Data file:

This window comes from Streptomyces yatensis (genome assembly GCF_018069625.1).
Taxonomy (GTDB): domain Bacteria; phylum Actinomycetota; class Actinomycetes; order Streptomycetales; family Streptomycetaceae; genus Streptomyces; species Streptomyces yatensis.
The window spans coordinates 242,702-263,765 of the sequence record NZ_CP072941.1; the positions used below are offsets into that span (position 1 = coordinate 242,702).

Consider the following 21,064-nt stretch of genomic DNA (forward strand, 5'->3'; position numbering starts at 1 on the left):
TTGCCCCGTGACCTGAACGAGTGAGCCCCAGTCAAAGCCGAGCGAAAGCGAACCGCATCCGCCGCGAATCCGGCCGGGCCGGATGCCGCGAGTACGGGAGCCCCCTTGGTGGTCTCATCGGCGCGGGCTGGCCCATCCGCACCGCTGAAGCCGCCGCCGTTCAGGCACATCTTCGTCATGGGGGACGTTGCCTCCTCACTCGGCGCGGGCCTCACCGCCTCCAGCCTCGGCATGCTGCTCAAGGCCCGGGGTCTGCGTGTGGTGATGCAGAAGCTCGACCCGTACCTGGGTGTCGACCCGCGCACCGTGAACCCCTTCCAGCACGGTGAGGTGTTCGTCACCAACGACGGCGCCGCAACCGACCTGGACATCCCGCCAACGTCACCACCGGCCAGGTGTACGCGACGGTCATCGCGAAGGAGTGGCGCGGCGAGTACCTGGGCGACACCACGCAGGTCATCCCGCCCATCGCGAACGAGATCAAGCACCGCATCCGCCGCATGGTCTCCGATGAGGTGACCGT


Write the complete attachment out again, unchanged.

This window comes from Streptomyces yatensis (genome assembly GCF_018069625.1).
Taxonomy (GTDB): domain Bacteria; phylum Actinomycetota; class Actinomycetes; order Streptomycetales; family Streptomycetaceae; genus Streptomyces; species Streptomyces yatensis.
The window spans coordinates 242,702-263,765 of the sequence record NZ_CP072941.1; the positions used below are offsets into that span (position 1 = coordinate 242,702).

Consider the following 21,064-nt stretch of genomic DNA (forward strand, 5'->3'; position numbering starts at 1 on the left):
TTGCCCCGTGACCTGAACGAGTGAGCCCCAGTCAAAGCCGAGCGAAAGCGAACCGCATCCGCCGCGAATCCGGCCGGGCCGGATGCCGCGAGTACGGGAGCCCCCTTGGTGGTCTCATCGGCGCGGGCTGGCCCATCCGCACCGCTGAAGCCGCCGCCGTTCAGGCACATCTTCGTCATGGGGGACGTTGCCTCCTCACTCGGCGCGGGCCTCACCGCCTCCAGCCTCGGCATGCTGCTCAAGGCCCGGGGTCTGCGTGTGGTGATGCAGAAGCTCGACCCGTACCTGGGTGTCGACCCGCGCACCGTGAACCCCTTCCAGCACGGTGAGGTGTTCGTCACCAACGACGGCGCCGCAACCGACCTGGACATCCCGCCAACGTCACCACCGGCCAGGTGTACGCGACGGTCATCGCGAAGGAGTGGCGCGGCGAGTACCTGGGCGACACCACGCAGGTCATCCCGCCCATCGCGAACGAGATCAAGCACCGCATCCGCCGCATGGTCTCCGATGAGGTGACCGT